What Are the Causes of Childhood Apraxia of Speech
What may cause Childhood Apraxia of Speech is still relatively unknown. Some researchers think it is related to the overall development of a child's speech patterns. Others firmly believe the problem lies with the child’s brain, and its ability to send signals to the muscles needed for speech. Studies with imaging tests have not revealed any noticeable differences in the brain structure of children with CAS. Some think that CAS is caused by genetics because many children that have been diagnosed also have a family member with a communication disorder. Also, a child may have a predisposition to CAS if other members of its family have learning disabilities. Childhood Apraxia of Speech is sometimes present in children with other underlying medical concerns such as cerebral palsy, epilepsy, autism, or neuromuscular disorders; however, CAS is also found in children with no other diagnosis.
Symptoms of Childhood Apraxia of Speech
There are a few distinguishing characteristics of Childhood Apraxia of Speech. For instance, a child may have difficulty with correct placement of their jaw or tongue, which causes the words, especially the vowel sounds, to sound distorted. The distortions can impact how clear the words sound.
Also, a child with CAS frequently makes inconsistent speech errors. One day a child may struggle to say a word correctly, another day the child may stay the word incorrectly in a different way, but the next day the child may say the word correctly. Longer and complex words are more difficult to pronounce that short simple words. Productions may also be more consistent when the child is saying the word automatically, as in counting or singing a familiar song. But when the child is asked to say a word on demand the attempts may be more inconsistent. A child with CAS may struggle and grope for the right sound in the word they are trying to say. Sometimes, they may have to try a couple of times to get it right.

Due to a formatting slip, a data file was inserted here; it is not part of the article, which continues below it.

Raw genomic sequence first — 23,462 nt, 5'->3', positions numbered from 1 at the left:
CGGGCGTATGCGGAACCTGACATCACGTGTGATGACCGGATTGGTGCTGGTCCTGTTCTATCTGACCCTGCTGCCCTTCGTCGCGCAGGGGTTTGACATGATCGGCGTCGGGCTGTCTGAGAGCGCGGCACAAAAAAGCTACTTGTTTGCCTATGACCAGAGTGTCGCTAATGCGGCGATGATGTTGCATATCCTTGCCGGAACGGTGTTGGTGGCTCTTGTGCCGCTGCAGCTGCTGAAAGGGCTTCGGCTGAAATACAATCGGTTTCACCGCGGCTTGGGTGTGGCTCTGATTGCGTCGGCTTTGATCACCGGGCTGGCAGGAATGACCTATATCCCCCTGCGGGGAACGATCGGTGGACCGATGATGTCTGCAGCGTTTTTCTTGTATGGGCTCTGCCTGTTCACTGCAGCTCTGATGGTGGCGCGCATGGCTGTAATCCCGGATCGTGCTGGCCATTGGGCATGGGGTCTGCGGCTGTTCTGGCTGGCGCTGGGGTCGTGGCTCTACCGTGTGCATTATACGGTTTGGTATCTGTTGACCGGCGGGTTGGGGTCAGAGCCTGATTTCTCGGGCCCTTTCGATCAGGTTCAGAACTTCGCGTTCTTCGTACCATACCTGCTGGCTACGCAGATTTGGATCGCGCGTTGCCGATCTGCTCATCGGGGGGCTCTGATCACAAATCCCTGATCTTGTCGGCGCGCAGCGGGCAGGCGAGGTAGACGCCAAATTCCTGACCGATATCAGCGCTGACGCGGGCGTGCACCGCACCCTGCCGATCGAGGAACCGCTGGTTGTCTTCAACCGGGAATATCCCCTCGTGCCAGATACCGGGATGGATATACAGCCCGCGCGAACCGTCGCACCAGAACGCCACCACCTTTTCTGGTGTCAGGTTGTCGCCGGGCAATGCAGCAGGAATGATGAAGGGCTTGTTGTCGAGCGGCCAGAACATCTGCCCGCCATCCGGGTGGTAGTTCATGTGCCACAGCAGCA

A child may exhibit differences in the rhythm and inflection of their voice when trying to talk. They might omit syllables in certain words or phrases, or pause at an awkward time while speaking. It should be noted that children with CAS understand language way better than they can speak it.